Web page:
If broad government programs are so popular, why don’t we just vote them into existence?
One of the primary barriers to democratic socialism - or spending, in general - is racist media coverage and racist attitudes about how government programs are administered. In this episode of Citations Needed, we explore how media-fueled racism and means-tested nickel-and-diming makes radical change that much more difficult.
This episode features our producer Florence Barrau-Adams filling in for me.
Sean McElwee is a policy analyst at Demos focused on how racism affects public policy, the impact of voter turnout on policy, and how economic inequality affects democracy. His writing has been featured in The Atlantic, The New Republic, Rolling Stone, The Washington Post, Politico, New York and Boston Review. Follow him @SeanMcElwee.
Noël A. Cazenave is a Professor of Sociology at the University of Connecticut. His most recent book is Conceptualizing Racism: Breaking the Chains of Racially Accommodative Language. Professor Cazenave is also the author of The Urban Racial State: Managing Race Relations in American Cities, Impossible Democracy: The Unlikely Success of the War on Poverty Community Action Programs, and co-author of Welfare Racism: Playing the Race Card against America’s Poor. His current book project is tentatively entitled Killing African Americans: Police and Vigilante Violence as a Racial Control Mechanism.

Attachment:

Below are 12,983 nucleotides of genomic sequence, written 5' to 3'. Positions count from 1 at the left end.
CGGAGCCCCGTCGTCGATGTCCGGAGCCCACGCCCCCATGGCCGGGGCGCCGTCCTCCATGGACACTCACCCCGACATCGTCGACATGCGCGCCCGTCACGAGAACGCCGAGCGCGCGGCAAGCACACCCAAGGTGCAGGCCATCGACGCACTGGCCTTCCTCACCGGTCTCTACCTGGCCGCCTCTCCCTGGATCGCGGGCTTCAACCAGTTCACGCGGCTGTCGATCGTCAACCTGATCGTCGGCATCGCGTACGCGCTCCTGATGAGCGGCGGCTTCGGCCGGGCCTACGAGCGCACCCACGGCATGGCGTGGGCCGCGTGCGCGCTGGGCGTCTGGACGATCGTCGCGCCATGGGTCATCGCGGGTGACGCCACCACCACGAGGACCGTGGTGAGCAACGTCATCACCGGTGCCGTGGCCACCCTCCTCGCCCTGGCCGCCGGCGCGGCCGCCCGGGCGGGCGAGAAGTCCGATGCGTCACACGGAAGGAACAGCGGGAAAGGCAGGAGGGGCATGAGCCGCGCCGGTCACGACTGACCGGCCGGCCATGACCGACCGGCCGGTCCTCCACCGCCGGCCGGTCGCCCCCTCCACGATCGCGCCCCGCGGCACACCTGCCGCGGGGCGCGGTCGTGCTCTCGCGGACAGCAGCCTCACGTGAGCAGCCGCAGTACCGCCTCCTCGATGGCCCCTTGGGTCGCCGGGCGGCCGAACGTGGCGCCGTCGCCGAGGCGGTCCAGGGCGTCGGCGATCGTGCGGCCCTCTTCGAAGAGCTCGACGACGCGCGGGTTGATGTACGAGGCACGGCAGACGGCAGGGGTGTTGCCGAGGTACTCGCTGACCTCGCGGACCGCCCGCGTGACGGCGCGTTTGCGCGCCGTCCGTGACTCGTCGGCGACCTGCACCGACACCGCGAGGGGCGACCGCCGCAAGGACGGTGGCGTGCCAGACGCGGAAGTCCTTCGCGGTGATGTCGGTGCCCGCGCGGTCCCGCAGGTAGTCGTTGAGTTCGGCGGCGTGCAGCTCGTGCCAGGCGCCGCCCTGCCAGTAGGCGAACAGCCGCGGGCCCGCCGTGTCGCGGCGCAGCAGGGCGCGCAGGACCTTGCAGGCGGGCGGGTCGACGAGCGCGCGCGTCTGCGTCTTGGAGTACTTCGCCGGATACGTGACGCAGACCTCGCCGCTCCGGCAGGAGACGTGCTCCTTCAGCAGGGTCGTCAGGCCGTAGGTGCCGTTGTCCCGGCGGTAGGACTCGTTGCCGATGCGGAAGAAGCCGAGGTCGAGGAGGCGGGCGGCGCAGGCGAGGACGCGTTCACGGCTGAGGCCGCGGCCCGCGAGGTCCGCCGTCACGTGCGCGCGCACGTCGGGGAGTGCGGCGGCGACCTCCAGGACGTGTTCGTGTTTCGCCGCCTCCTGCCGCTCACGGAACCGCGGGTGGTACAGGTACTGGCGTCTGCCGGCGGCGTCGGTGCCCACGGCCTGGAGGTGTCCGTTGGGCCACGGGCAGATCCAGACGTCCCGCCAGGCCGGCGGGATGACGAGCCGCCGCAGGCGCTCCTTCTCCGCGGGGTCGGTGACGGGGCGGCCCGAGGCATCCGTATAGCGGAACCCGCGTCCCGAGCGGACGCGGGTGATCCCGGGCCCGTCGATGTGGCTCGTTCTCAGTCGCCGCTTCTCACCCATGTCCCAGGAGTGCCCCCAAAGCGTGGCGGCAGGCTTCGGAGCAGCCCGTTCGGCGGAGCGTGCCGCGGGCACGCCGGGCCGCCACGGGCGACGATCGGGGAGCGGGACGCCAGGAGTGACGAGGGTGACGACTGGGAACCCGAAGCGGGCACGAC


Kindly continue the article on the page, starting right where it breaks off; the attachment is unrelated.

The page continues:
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Citations Needed is a media criticism podcast, hosted by Adam Johnson and Nima Shirazi, political commentators and media analysts working to call bullshit on (usually corporate) media’s ubiquitous reliance on and regurgitation of false and destructive narratives, tropes and stereotypes.
Citations Needed is produced by Florence Barrau-Adams. Our Production Consultant is Josh Kross. The theme is ‘Nonphenomenal Lineage’ by Grandaddy.